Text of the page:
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Study: NFHS "Concussion in Sports" Course Making a Difference

By Brandon Jones on June 15, 2015 blog

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The issue of concussion in sports, whether it is youth soccer leagues or the National Football League, has become a thoroughly discussed and researched topic in the past few years. Among national sports organizations, the National Federation of State High School Associations (NFHS) has been a leader in educating coaches, athletes, parents and others about concussions.

Perhaps the most successful service provided by the NFHS has been the creation of the online education course – “Concussion in Sports” – which was started in 2010 in collaboration with the Centers for Disease Control and Prevention (CDC). The course, which is available for free at nfhslearn.com, aims to educate coaches and others on the significance of concussions, how to recognize their signs and symptoms, how to respond to a suspected concussion and the proper steps to help players return safely after recovering.

Since its launch five years ago, nearly two million courses have been delivered. While that number is impressive, a recent study indicates that the course has been effective in educating users.

This past month, a study on the course was published in the Journal of Head Trauma and Rehabilitation. The study, which examined the reach and knowledge change among individuals who took the course, was co-authored by doctors at the CDC and Dan Schuster, director of coach education at the NFHS.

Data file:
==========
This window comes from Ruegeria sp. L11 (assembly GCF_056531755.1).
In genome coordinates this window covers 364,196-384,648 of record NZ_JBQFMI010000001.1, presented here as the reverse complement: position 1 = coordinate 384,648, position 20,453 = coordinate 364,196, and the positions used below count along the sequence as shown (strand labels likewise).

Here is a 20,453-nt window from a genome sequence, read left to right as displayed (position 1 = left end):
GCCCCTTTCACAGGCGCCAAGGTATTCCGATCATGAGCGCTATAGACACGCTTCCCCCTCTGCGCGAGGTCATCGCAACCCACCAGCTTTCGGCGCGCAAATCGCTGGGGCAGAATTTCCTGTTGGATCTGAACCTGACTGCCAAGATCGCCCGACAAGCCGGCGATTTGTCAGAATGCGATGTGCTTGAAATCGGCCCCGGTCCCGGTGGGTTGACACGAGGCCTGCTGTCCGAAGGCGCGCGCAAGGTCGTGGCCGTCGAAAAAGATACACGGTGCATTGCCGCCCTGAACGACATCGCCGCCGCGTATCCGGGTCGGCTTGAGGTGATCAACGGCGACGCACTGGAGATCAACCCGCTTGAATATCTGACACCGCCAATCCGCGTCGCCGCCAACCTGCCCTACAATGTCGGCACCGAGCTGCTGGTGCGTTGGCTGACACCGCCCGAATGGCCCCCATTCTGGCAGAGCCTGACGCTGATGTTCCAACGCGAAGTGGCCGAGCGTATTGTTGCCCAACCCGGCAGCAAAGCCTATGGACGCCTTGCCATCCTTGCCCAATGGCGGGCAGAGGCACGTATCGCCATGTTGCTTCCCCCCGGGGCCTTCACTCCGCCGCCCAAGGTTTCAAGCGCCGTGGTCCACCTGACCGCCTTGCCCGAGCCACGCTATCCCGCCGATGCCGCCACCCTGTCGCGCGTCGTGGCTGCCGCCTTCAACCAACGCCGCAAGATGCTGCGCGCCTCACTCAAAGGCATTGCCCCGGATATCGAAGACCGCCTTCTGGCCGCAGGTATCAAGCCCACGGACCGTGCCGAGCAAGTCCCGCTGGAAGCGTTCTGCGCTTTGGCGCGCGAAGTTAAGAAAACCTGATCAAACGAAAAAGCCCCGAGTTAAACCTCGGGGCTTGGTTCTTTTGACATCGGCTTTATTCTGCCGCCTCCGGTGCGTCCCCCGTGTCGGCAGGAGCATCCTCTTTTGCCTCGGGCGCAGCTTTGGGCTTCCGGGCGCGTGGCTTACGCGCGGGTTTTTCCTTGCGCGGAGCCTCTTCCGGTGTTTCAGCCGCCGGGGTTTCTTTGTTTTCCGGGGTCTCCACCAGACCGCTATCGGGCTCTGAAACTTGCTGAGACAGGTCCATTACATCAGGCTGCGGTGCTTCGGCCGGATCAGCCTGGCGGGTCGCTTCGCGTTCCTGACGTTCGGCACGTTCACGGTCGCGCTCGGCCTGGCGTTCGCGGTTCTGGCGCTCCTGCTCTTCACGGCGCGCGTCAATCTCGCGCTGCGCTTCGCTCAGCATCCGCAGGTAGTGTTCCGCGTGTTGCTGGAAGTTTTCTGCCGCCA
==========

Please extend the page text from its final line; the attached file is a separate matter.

The most promising aspect of the study was its analysis of the knowledge change of participants. Those who take the course are administered a pre- and post-test to assess how it changes their understanding of concussions and the proper methods of recognizing and responding to a potential brain injury.

The study revealed that the percentage of respondents answering all questions correctly rose from 21 percent on the pre-test, to 60 percent on the post-test.

The study revealed that the percentage of respondents answering all questions correctly rose from 21 percent on the pre-test, to 60 percent on the post-test. This result demonstrates the potential of online courses, such as the ones offered by the NFHS, to be effective educational tools that increase awareness of important health issues such as concussions.

 “We are thrilled about the reach the course has made,” Schuster said. “Since individuals can take the course on their own time and convenience, we will continue to use it as a tool to reach thousands more. From the start, we set out to change the culture surrounding concussions; and by educating so many already, we are starting to change how they are perceived and managed in high school sports.”

While these findings are a step in the right direction, the NFHS and CDC are determined to keep progressing, Schuster said.

“We are updating the course this summer with new materials from the CDC, including new videos and return to play guidelines. These changes are being made with the end goal being to ensure that students can participate and benefit from high school sports in a safer environment.”

The course can be taken at here.

The study can be viewed here.